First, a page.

Dear David,

the amount of counterexamples sounds impressively.

I suppose that there are a lot of p=1 mod 4.

I think that i will publish soon a test which separates between p=1 mod 4 and p=3 mod 4,

but i would like to check first some list by myself in order to save some time for you and to get

some more informations.

How does it feel to be a "keeper" of such a lot of interesting gremlins :-)

A new and better proposition:

A. Let p an element of N with p=3 mod 4,

m the greatest power of 2 with 2^m*r=p+1

and 2^m < r

1. choose a prime a with jacobi (a, p)=-1

2. Verify a^(p-1)/2=-1 mod p

3. Depending on the a choose the pell solution of x, y with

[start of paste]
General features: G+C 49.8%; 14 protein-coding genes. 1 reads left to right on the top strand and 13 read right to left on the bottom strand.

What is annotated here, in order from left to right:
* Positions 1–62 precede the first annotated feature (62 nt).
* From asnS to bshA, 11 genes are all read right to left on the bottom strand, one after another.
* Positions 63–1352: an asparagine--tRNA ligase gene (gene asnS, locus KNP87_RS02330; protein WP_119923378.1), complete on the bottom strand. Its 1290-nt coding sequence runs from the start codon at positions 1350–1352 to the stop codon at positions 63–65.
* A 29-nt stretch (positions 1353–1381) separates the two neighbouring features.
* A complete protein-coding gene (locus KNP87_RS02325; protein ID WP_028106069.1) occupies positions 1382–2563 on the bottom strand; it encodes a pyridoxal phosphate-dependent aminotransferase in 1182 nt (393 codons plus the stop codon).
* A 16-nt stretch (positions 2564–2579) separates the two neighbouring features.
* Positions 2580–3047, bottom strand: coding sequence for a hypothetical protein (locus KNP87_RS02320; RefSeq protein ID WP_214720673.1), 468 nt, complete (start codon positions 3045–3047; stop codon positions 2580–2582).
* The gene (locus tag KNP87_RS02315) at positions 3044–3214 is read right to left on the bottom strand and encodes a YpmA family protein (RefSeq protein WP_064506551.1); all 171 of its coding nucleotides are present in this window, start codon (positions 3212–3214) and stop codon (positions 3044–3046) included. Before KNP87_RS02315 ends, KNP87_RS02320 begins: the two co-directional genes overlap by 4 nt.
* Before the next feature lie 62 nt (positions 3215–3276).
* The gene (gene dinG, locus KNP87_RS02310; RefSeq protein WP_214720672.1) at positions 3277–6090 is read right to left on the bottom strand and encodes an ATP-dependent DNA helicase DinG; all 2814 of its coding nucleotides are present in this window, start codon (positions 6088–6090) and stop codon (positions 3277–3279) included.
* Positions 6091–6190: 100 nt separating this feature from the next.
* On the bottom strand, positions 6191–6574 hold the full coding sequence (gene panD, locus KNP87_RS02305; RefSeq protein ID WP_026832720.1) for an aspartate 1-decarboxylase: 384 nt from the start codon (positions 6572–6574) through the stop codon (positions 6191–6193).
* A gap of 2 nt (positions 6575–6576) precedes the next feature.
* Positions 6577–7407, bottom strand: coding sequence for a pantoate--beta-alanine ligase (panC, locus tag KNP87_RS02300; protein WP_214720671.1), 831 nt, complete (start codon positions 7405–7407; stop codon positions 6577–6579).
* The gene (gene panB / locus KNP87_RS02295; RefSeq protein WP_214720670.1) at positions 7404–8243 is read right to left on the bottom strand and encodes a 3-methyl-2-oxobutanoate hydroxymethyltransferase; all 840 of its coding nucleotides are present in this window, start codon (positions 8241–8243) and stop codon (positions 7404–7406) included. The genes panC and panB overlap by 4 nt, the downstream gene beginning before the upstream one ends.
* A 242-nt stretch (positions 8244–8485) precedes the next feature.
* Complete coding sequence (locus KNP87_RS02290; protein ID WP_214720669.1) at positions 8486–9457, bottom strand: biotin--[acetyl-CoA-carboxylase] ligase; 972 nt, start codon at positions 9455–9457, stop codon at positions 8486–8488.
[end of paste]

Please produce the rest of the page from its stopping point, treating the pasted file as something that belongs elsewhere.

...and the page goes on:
x^2-ay^2=1 mod p

http://mathworld.wolfram.com/PellEquation.html

4. Verify that (x+yA)^(2^m)<>1 mod p with A=sqrt (a)

because gcd (p-1, p+1) = 2

5. Calculate and verify (x+yA)^p=x-yA mod p

6. Calculate (x+yA)^r=x(r)+y(r)A mod p and

verify that gcd (y(r), p)=1

(The point 6. derives of a factorisation test, is cheap and powerful

because gcd (y(n), p) > 1 results gcd (y(m), p) > 1 with m=n*t)

if 1.-6. is ok. then p is a prime.

David, you will realize that i abstain form the choose of the smallest a

and that i add the point 4. for good reasons

I wish you a peaceful and pleasant weekend

Bernhard